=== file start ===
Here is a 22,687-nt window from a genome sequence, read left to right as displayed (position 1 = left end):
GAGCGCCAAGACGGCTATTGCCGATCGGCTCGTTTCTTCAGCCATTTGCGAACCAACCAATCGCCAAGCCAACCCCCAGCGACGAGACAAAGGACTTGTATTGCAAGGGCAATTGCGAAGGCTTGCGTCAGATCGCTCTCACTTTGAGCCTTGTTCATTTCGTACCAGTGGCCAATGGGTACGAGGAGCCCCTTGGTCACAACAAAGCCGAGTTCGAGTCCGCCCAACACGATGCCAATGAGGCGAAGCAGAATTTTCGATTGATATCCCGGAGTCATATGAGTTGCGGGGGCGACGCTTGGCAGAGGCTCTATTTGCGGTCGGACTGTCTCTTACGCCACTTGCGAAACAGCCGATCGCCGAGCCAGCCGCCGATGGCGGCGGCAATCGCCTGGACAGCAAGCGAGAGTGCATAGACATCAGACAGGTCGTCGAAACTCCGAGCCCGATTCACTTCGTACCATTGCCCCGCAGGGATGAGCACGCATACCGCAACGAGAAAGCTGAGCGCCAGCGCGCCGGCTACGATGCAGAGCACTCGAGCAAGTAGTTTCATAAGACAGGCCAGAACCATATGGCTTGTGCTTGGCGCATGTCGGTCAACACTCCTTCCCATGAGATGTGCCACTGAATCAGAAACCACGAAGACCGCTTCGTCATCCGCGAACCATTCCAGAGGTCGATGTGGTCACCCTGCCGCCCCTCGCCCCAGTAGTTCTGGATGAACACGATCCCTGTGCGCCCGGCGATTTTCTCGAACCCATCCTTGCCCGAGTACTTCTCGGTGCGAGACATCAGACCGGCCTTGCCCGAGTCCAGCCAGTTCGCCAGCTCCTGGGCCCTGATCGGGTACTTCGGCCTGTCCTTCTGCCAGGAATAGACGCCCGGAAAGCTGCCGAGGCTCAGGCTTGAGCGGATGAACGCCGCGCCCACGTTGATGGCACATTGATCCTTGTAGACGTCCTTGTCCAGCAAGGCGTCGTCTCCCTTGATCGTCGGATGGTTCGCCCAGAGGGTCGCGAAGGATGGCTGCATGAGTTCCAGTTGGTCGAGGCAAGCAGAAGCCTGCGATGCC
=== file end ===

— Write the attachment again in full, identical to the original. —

Here is a 22,687-nt window from a genome sequence, read left to right as displayed (position 1 = left end):
GAGCGCCAAGACGGCTATTGCCGATCGGCTCGTTTCTTCAGCCATTTGCGAACCAACCAATCGCCAAGCCAACCCCCAGCGACGAGACAAAGGACTTGTATTGCAAGGGCAATTGCGAAGGCTTGCGTCAGATCGCTCTCACTTTGAGCCTTGTTCATTTCGTACCAGTGGCCAATGGGTACGAGGAGCCCCTTGGTCACAACAAAGCCGAGTTCGAGTCCGCCCAACACGATGCCAATGAGGCGAAGCAGAATTTTCGATTGATATCCCGGAGTCATATGAGTTGCGGGGGCGACGCTTGGCAGAGGCTCTATTTGCGGTCGGACTGTCTCTTACGCCACTTGCGAAACAGCCGATCGCCGAGCCAGCCGCCGATGGCGGCGGCAATCGCCTGGACAGCAAGCGAGAGTGCATAGACATCAGACAGGTCGTCGAAACTCCGAGCCCGATTCACTTCGTACCATTGCCCCGCAGGGATGAGCACGCATACCGCAACGAGAAAGCTGAGCGCCAGCGCGCCGGCTACGATGCAGAGCACTCGAGCAAGTAGTTTCATAAGACAGGCCAGAACCATATGGCTTGTGCTTGGCGCATGTCGGTCAACACTCCTTCCCATGAGATGTGCCACTGAATCAGAAACCACGAAGACCGCTTCGTCATCCGCGAACCATTCCAGAGGTCGATGTGGTCACCCTGCCGCCCCTCGCCCCAGTAGTTCTGGATGAACACGATCCCTGTGCGCCCGGCGATTTTCTCGAACCCATCCTTGCCCGAGTACTTCTCGGTGCGAGACATCAGACCGGCCTTGCCCGAGTCCAGCCAGTTCGCCAGCTCCTGGGCCCTGATCGGGTACTTCGGCCTGTCCTTCTGCCAGGAATAGACGCCCGGAAAGCTGCCGAGGCTCAGGCTTGAGCGGATGAACGCCGCGCCCACGTTGATGGCACATTGATCCTTGTAGACGTCCTTGTCCAGCAAGGCGTCGTCTCCCTTGATCGTCGGATGGTTCGCCCAGAGGGTCGCGAAGGATGGCTGCATGAGTTCCAGTTGGTCGAGGCAAGCAGAAGCCTGCGATGCC